Making retirement work well for you
Plan well for retirement to get the most out of it, says retirement blogger Doug Hook
Handing over my computer, phone and ID badge before I walked out of the office on my last day was something I’ll never forget. I was on cloud nine with all kinds of emotions swirling around in my overly excited mind.
Getting to that stage didn’t happen by chance. Planning for it from a financial point of view started early in my career and I always made sure I was paying into my occupational pension scheme. Having an independent financial advisor on my side made an incredible difference. Although I had a demanding full-time job before I retired, another good option is to gradually reduce your hours, go part time or take a less stressful job.
An important thread in my retirement is this: I might be retired from my salaried career but I’m definitely not retired from life or being a Christian.
Here are a few general tips.
Know what you’re going to do when you retire – make sure you have good things to look forward to.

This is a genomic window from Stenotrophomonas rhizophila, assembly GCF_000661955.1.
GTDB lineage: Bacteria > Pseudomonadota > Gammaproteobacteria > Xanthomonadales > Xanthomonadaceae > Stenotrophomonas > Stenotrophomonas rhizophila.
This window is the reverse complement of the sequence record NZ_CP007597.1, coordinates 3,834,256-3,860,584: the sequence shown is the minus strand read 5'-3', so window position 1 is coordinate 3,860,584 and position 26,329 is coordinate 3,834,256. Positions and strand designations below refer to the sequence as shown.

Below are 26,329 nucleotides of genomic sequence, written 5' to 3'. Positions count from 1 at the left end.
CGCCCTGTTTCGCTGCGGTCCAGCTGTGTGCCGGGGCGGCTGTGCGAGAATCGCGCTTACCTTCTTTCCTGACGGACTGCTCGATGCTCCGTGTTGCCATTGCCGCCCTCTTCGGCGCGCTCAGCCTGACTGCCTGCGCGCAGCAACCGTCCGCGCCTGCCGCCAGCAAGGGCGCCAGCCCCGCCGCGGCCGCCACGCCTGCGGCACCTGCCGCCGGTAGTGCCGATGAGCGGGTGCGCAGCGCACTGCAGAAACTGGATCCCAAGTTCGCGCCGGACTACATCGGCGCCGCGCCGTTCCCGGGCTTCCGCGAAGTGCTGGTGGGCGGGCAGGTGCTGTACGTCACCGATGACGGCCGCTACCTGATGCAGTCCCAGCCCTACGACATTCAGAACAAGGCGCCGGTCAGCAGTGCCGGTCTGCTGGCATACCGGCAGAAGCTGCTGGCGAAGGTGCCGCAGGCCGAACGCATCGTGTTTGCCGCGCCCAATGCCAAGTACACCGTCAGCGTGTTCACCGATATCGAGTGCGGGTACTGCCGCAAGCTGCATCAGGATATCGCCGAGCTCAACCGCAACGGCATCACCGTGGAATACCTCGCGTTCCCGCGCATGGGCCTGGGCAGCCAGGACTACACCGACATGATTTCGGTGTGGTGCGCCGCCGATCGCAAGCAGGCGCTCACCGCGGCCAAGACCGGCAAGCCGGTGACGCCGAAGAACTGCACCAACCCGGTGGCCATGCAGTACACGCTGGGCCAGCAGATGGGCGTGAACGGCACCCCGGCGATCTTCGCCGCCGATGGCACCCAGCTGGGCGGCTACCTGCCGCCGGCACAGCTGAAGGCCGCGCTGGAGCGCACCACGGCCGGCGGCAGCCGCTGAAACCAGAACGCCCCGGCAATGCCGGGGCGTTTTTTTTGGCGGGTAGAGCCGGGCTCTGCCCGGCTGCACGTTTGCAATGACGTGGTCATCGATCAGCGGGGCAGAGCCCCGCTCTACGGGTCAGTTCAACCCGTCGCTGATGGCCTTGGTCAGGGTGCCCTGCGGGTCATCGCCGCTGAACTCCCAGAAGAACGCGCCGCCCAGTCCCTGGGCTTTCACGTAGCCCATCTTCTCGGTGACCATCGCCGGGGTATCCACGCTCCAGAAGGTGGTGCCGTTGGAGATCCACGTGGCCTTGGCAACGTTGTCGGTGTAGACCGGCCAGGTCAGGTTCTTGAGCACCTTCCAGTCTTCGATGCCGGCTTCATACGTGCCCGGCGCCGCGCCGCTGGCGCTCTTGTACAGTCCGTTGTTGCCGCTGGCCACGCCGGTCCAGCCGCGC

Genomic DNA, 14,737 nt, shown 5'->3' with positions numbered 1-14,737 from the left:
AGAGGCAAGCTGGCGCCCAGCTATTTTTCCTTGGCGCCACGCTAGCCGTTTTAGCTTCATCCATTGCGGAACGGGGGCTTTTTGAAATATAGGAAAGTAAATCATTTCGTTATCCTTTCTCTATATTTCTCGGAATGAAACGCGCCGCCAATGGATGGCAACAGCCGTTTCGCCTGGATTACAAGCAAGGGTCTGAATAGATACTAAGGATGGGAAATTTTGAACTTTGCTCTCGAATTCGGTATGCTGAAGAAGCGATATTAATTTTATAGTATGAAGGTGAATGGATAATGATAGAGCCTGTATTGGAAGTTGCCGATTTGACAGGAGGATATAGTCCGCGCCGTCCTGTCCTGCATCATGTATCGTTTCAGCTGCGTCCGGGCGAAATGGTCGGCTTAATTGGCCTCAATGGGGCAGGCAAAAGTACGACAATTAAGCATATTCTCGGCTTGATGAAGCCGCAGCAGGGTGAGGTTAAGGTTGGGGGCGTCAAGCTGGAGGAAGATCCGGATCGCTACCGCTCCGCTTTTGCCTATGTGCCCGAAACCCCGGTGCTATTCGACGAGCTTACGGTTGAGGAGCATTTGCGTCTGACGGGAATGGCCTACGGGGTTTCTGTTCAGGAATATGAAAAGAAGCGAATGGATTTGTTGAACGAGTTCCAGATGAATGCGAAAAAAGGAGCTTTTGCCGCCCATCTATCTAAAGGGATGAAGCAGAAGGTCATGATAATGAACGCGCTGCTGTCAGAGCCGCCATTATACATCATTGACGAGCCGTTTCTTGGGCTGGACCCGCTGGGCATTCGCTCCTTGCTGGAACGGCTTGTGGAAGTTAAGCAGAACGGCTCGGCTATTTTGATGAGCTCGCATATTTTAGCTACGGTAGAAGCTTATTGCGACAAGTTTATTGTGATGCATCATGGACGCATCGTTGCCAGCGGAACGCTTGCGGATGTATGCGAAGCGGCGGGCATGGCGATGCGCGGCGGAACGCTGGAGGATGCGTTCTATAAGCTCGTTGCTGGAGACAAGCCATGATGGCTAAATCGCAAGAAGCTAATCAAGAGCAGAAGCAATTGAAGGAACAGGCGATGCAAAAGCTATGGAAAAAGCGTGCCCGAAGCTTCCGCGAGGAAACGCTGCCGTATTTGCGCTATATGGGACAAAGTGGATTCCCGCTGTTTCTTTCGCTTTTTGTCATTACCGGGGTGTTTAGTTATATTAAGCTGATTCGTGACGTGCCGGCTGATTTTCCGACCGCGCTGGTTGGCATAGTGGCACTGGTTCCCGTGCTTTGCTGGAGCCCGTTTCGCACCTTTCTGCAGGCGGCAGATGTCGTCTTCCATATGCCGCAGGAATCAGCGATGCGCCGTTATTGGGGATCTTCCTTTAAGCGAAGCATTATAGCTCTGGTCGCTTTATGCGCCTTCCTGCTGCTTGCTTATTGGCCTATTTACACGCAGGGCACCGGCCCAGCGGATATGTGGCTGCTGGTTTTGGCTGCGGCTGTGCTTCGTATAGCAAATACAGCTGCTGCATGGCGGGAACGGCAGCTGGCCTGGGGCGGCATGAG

Find an independent financial advisor, the sooner you can the better – ideally in your 20s or 30s but it is never too late. Expect to pay a fee for retirement planning but generally it is worth every penny in the long run.
Ask your employer about any flexible retirement schemes which might be available for 55-year-olds. Perhaps you can reduce your hours as a step towards retirement…
Doug Hook retired from his local government job in 2018. He blogs about house refurbishment and his retired life at maturingwell.co.uk
This is an extract from an article published in the November 2021 edition of Reform